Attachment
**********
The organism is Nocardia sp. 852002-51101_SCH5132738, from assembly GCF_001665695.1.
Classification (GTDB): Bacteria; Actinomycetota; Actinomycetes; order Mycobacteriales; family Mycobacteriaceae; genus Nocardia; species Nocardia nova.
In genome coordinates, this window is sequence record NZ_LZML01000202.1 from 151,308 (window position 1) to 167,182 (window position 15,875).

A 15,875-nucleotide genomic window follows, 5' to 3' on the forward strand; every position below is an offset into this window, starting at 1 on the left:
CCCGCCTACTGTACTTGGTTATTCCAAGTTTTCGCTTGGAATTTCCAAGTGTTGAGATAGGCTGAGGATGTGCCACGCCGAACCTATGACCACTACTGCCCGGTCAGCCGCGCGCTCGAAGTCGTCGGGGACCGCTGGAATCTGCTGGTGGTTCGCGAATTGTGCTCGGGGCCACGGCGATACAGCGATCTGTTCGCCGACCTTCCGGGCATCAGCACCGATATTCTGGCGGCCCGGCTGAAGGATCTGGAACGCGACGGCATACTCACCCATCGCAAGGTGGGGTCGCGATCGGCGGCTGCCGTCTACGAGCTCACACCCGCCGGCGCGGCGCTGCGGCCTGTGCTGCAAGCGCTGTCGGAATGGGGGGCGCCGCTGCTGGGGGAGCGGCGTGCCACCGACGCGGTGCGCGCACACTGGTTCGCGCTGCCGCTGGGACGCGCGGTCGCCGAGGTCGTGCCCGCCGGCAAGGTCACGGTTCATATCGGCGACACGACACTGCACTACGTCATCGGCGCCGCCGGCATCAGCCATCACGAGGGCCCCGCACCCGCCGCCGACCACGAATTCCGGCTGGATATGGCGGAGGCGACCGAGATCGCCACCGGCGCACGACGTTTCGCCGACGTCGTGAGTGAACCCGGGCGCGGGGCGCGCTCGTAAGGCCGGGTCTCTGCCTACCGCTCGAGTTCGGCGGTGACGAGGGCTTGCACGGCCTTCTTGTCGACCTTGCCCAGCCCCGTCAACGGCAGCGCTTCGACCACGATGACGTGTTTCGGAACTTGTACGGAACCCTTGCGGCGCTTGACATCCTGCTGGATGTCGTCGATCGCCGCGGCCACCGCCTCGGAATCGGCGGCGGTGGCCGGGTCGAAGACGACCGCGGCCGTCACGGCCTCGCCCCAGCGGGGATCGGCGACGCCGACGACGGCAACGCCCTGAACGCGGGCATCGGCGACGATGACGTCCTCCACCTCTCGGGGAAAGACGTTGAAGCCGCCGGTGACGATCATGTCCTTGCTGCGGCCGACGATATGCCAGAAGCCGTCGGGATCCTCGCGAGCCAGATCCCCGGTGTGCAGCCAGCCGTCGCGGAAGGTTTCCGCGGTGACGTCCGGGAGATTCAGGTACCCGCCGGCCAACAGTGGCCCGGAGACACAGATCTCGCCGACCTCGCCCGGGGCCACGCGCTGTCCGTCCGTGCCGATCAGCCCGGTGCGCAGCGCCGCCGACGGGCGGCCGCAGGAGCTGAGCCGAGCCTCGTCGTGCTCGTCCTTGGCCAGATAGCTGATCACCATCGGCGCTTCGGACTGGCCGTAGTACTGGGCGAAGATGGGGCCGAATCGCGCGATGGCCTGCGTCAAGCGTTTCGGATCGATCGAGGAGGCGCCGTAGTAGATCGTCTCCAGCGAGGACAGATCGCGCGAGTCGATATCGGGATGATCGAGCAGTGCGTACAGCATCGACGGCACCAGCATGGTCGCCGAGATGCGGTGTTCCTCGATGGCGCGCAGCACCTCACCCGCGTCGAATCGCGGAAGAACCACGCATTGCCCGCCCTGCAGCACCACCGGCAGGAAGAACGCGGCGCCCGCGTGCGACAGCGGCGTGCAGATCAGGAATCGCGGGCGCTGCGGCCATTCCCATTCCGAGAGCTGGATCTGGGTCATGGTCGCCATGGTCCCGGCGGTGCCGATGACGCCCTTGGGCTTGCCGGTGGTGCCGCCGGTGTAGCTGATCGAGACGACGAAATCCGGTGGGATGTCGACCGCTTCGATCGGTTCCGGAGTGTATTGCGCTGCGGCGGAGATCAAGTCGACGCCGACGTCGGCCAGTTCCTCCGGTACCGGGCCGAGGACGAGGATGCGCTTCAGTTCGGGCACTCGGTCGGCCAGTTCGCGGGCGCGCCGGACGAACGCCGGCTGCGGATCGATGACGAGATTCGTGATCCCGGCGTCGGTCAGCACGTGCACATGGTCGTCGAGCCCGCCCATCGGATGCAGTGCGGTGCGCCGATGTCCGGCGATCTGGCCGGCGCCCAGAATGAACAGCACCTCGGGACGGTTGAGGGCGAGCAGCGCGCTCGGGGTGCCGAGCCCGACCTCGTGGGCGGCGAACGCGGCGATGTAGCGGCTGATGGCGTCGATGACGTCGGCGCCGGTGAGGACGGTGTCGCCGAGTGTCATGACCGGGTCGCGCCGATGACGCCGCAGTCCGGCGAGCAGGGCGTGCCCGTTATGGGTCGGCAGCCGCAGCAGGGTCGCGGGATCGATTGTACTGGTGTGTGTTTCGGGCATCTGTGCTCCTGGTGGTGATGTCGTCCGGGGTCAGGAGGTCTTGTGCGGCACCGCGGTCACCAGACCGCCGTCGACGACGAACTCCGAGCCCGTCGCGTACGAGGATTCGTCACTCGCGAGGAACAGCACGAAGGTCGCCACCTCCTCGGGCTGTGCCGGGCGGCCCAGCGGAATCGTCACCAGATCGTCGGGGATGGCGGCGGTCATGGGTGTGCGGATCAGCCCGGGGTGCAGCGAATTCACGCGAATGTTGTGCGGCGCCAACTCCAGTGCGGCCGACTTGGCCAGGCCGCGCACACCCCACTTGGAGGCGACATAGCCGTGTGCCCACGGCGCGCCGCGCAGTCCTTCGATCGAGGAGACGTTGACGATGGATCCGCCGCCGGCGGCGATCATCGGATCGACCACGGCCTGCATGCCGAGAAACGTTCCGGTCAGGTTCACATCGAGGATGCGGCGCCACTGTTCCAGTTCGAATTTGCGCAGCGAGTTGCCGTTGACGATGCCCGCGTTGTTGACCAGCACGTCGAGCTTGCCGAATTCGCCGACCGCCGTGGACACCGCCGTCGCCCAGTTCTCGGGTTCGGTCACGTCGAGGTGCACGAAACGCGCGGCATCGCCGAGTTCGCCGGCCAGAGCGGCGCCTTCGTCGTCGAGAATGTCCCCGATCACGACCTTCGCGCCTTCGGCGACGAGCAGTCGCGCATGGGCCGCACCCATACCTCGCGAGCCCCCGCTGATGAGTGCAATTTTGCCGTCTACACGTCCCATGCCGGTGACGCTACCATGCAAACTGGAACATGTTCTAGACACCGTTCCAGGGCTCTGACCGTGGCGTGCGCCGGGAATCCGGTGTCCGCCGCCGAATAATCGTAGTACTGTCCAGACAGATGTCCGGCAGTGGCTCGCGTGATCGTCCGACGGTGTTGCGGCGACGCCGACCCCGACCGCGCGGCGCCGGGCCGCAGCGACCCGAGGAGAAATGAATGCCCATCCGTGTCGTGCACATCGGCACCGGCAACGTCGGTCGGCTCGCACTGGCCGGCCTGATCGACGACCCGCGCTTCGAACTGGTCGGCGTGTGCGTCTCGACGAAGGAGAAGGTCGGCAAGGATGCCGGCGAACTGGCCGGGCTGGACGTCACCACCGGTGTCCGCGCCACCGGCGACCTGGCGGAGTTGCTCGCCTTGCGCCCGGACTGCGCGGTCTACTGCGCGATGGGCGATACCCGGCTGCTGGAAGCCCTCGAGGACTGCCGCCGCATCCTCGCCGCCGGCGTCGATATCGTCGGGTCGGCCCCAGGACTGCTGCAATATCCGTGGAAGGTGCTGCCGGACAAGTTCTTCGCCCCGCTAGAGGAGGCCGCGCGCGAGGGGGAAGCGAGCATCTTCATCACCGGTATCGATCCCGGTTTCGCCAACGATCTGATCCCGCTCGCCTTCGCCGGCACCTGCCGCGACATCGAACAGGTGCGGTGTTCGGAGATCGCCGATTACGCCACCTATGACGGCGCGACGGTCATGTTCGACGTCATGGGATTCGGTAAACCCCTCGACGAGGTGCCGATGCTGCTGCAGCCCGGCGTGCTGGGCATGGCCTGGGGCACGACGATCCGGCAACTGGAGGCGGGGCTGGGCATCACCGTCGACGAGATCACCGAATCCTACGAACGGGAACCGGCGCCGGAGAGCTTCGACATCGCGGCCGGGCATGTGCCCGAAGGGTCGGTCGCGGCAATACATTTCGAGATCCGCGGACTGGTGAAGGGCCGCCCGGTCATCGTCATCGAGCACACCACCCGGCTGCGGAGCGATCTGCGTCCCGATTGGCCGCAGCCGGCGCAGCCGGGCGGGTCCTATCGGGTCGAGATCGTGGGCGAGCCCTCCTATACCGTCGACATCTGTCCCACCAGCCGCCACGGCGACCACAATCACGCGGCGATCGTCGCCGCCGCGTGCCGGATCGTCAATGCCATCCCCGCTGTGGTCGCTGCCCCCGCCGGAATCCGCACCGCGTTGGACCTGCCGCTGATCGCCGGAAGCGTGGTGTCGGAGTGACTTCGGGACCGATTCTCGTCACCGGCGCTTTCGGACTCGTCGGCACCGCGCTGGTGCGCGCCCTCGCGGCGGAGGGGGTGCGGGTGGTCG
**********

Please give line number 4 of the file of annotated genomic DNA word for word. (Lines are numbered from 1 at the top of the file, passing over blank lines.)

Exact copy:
A 15,875-nucleotide genomic window follows, 5' to 3' on the forward strand; every position below is an offset into this window, starting at 1 on the left: